Once we strip away the politics from this novel – and it is easily stripped away – what remains is another sad and gentle love story. It would be easy to mistake this as slight, as I did once, but it isn’t. The vagaries of the human heart are always important, and always worth revisiting.

 

 

Why I blog

When I am asked why I write a blog, the ready answer – and, for once, an honest answer – is “pure egotism”. How can one not be thrilled by the thought that there are people whom I do not know, from, literally, all round the world, who actually read what I have written? Even if – as is more than likely – their response on having read my posts is “What a load of shite!”?

I recently submitted myself, not too unwillingly, I must admit, to a period of extended navel-gazing about this blog. It has been going for over seven years now. I have spent on it more hours than I care to think of. And, in recent months, I have been so physically tired that writing even casual posts has been proving difficult. I have even wondered whether I should stop now.

Other than egotism, I really am not sure why I do it. To share my enthusiasms? To let off steam? To come into contact with like-minded people, with whom I can talk about matters other than football? Yes, all of these, I suppose. But one motive I disclaim is the pedagogic: I do not pretend to know or to understand any of the works I write about to anywhere near an adequate level. All I think I am doing is setting out my own thoughts and reactions to what I read. These thoughts may occasionally hit the mark; at other times, they may be wildly off target. But, for better or worse, they are my thoughts at time of writing. And since every individual human is different, every individual’s reaction to a major work of literature – for only major works may be validly viewed from different perspectives – is different also.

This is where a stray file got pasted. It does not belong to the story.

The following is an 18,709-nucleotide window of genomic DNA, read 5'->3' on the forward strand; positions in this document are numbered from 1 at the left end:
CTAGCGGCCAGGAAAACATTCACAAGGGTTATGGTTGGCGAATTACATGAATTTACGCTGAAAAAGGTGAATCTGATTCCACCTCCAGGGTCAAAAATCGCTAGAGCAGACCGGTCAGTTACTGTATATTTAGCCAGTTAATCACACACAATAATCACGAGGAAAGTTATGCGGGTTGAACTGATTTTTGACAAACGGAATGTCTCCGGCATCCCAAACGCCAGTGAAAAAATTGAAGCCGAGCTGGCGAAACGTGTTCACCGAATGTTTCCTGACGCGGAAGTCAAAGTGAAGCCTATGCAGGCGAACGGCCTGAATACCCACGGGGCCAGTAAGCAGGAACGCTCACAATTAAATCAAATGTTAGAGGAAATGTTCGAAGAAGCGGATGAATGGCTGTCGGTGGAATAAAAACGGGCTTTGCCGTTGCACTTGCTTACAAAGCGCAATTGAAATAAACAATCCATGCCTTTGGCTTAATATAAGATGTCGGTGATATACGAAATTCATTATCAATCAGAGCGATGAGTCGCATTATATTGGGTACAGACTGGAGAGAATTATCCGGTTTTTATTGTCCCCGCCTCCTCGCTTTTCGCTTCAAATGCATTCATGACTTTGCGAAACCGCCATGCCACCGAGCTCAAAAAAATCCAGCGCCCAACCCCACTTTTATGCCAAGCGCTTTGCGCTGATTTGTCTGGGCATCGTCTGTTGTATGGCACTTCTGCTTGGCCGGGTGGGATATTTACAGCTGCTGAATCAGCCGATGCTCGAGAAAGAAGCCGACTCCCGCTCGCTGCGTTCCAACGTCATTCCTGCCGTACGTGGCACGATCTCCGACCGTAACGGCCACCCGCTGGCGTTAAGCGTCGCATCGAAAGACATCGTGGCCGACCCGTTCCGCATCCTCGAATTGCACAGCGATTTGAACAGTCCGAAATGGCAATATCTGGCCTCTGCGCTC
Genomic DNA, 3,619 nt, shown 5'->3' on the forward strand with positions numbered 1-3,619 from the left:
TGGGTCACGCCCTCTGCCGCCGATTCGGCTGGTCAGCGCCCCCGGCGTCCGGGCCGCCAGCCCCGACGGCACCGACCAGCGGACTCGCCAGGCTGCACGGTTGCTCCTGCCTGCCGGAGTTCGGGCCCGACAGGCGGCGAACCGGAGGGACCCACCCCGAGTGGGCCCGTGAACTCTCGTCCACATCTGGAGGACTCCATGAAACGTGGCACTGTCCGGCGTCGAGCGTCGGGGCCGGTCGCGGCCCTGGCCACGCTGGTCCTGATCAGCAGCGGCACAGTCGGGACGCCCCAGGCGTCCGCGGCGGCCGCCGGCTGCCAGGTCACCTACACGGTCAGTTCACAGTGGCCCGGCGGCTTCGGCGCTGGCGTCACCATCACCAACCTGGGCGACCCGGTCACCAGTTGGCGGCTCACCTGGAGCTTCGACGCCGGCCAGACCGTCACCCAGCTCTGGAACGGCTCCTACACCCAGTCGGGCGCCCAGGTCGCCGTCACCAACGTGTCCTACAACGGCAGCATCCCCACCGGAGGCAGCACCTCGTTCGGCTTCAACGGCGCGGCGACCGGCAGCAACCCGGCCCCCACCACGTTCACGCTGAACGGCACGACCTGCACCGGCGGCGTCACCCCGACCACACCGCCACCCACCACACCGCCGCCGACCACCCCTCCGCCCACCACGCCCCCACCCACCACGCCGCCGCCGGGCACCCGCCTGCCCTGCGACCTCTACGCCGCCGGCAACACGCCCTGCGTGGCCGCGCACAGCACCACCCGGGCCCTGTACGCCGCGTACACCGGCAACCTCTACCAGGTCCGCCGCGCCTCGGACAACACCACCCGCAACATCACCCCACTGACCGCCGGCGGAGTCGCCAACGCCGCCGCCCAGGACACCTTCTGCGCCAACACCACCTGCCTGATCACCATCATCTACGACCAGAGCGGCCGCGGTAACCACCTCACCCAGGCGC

And, I argue with myself, recording my own perspective – one perspective among many, obviously – may be worthwhile, even with works such as, say, Hamlet or Don Quixote, where it is not humanly possible even in an entire lifetime to read all that has been written about them. It is highly unlikely, to say the least, that I have anything to say about these works that hasn’t been said before, that I have thoughts about these works that haven’t been thought before. But so what? Does that mean we must stay silent?

I think there are really two main reasons why I blog. The first is that I feel the need to let off steam when I get angry about something. In this blog, what tends to rile me is the intrusion into literature – or into anything else, for that matter – of identity politics. I tend to lose my temper also when the sense of transcendence that the arts can induce is denied, or is denigrated. I realise that a quick temper is not the particularly conducive to cohesion either of thought or of expression, but, as the Earl of Kent said, anger hath a privilege. (Mind you, he was put in the stocks shortly afterwards.)